The world's third-largest aluminum producer, Alcoa (NYSE:AA), was expected to deliver solid results, as I had pointed out in my earnings preview article. Alcoa's shares were already soaring before the report, and after the company delivered better-than-expected numbers, I think the stock looks set to scale greater heights.
Alcoa posted revenue of $5.5 billion in the first quarter, a figure that beat consensus expectations of $5.4 billion. On the other hand, excluding special items, its net income came in at $98 million, or $0.09 per share, easily outpacing the $0.05 consensus estimate. Now, looking ahead, Alcoa should continue to improve further, and it looks well-positioned to deliver solid gains on the back of some robust strategies.
The way forward
Going forward, Alcoa will be investing $40 million in its value-add packaging facility in Brazil. Also, it is expanding its proprietary wheel facility in Hungary to cater to the European market. Alcoa has certain major restructuring plans in store for its smelting facility, and is shutting down roughly 420,000 tons of smelting capacity in Australia, the U.S., as well as in Brazil. It is also on a drive to reduce sheet rolling capacity by 200,000 tons by closing its rolling mills in Australia.
In the aerospace segment, Alcoa has increased its growth forecast by 1 percentage point, expecting overall growth of 8% to 9% for this year. The large commercial aircraft segment is expected to deliver a strong performance, and is projected to increase approximately 12.1% this year.
Aerospace on a roll
The aerospace portfolio comprises one of three major components; first are advanced aerospace structures made of aluminum and titanium forging and structural casting, 50% of which is titanium, 30% aluminum, and 20% nickel alloys. Second, is the high-performance engine and engine investment castings segment, with Alcoa being the global leader in the jet engine air force business, and lastly, are the innovative fastening systems, where it is again a global leader. This unique and diversified portfolio gives Alcoa excellent growth opportunities in the aerospace market.
Alcoa is also seeing strong demand from Asia and the Gulf region. In the last three months, the Singapore Air Show saw 90 orders being placed for Airbus aircrafts. Just recently, orders worth $17 billion were generated by Airbus and Boeing (NYSE:BA) in Japan.
In addition, Airline Monitor is reporting an increase in aircraft prices, with average prices expected to be up 2.1% for Boeing and 5.7% for Airbus. The IATA sees strong passenger demand, expected to be up by 5.8%, while cargo demand is expected to increase 4%. Also, smaller segments in aerospace and regional jets have rebounded 13.2%, and now, Alcoa has a backlog of roughly five years for over 1,200 aircrafts.
Automotive is another tailwind
Alcoa is also seeing strong prospects in the automotive segment. In the U.S., automotive growth is believed to be in the range of 2% to 5% for this year, according to management. Alcoa's orders are up and inventory is down by 13 days. Production is also up with 1.39 million units in February, up 4% year-over-year and 7% month-on-month.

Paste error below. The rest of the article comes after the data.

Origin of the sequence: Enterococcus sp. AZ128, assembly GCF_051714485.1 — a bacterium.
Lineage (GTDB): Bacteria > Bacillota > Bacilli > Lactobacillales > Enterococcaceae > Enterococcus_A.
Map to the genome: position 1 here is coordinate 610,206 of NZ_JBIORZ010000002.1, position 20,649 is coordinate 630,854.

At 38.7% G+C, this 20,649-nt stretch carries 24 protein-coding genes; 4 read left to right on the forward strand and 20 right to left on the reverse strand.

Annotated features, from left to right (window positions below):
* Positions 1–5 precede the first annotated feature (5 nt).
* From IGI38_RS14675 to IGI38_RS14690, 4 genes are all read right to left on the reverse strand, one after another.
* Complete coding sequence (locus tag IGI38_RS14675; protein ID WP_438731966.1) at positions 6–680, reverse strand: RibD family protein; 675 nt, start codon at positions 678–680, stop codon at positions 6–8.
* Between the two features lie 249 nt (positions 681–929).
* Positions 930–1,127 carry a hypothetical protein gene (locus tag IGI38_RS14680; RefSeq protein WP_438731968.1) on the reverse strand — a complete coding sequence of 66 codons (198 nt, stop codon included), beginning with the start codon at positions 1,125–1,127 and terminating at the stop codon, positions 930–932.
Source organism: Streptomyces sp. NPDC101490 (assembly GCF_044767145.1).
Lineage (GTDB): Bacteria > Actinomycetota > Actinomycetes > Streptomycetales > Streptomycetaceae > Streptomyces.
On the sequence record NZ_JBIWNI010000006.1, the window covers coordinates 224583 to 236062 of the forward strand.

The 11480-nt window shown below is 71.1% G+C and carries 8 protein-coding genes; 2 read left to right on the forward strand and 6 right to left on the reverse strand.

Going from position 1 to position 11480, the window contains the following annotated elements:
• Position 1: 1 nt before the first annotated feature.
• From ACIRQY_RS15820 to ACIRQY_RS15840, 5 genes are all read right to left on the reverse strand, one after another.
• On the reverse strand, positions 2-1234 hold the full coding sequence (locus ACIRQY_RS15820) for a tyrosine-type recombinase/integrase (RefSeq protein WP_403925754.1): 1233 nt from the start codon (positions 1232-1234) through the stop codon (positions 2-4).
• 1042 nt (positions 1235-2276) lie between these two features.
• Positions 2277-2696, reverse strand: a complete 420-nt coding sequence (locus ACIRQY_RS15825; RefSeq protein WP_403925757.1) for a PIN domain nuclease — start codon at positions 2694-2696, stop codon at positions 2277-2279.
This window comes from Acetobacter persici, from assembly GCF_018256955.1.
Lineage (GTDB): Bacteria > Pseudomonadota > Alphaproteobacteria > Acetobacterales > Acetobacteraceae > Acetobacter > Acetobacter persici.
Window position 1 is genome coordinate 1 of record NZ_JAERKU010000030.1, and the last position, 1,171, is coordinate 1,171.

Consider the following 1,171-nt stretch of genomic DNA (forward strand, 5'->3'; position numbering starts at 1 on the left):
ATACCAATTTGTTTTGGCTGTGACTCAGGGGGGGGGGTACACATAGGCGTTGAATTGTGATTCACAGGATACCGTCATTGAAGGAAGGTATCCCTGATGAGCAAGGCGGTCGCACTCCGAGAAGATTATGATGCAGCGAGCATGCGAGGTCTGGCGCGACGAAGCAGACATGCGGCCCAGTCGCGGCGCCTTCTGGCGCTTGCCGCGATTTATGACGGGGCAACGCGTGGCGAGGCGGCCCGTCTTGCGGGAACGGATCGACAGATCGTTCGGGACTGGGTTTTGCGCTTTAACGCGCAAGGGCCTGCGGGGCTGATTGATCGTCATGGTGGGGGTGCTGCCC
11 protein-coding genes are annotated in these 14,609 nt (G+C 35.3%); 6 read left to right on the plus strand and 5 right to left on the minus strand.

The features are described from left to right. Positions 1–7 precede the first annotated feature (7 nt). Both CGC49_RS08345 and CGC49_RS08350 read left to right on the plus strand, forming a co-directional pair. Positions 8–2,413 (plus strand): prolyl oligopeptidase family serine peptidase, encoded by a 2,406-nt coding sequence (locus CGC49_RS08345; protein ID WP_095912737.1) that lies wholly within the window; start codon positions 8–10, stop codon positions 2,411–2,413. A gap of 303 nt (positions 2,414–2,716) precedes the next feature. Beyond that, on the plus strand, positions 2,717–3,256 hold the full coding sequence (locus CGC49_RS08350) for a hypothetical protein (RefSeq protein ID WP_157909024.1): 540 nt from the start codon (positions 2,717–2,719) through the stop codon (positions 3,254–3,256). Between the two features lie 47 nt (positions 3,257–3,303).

In Europe, growth is expected to be in the range of zero to 4%, up from the previous prediction of minus 1% to plus 3%. This is due to an increase in registrations that were up 6.6% this year till February. In addition, the automotive market in China is forecasted to grow in the range of 6% to 10% for this year.
The heavy trucks and trailer market in North America is also expected to see robust demand, with an increase in the production forecast to 5% to 9%. Orders for trucks stood at 90,100 in the first quarter, which is 35.2% up from last year. In addition, inventory is also seeing a sharp decline, with the February number at 47,300 trucks that is much closer to the historic level of 43,000 trucks. Hence, Alcoa is seeing strong tailwinds in the automotive segment as well that should drive its growth going forward.
More catalysts to consider
In addition, North America is expected to see growth in the building and construction segment in the 3% to 4% range. The architectural billings index increased from 50.4 in January to 50.7 in February, and this indicates that Alcoa is enjoying some good tailwinds across its business segments going forward.
In addition, aluminum pricing looks strong this year. Recently, aluminum prices rose to their highest point this year due to concerns that global supplies will be limited, according to Bloomberg. Bloomberg goes on to state that:
In Brazil, aluminum companies producing at the lowest level in 12 years expect authorities to ration power supplies as a drought curbs hydroelectric generation, and Alcoa Inc. said it will cut output at two smelters. Russia's United Co. Rusal, the biggest producer, said its output would fall to the lowest in at least eight years.
Hence, a combination of low supply and strong demand should help Alcoa continue its solid performance this year. The stock has already gained more than 20% in 2014, and I believe that more upside is in store for this aluminum giant, given the positive trends in its different end-markets.
Disclosure: I have no positions in any stocks mentioned, and no plans to initiate any positions within the next 72 hours. I wrote this article myself, and it expresses my own opinions. I am not receiving compensation for it (other than from Seeking Alpha). I have no business relationship with any company whose stock is mentioned in this article.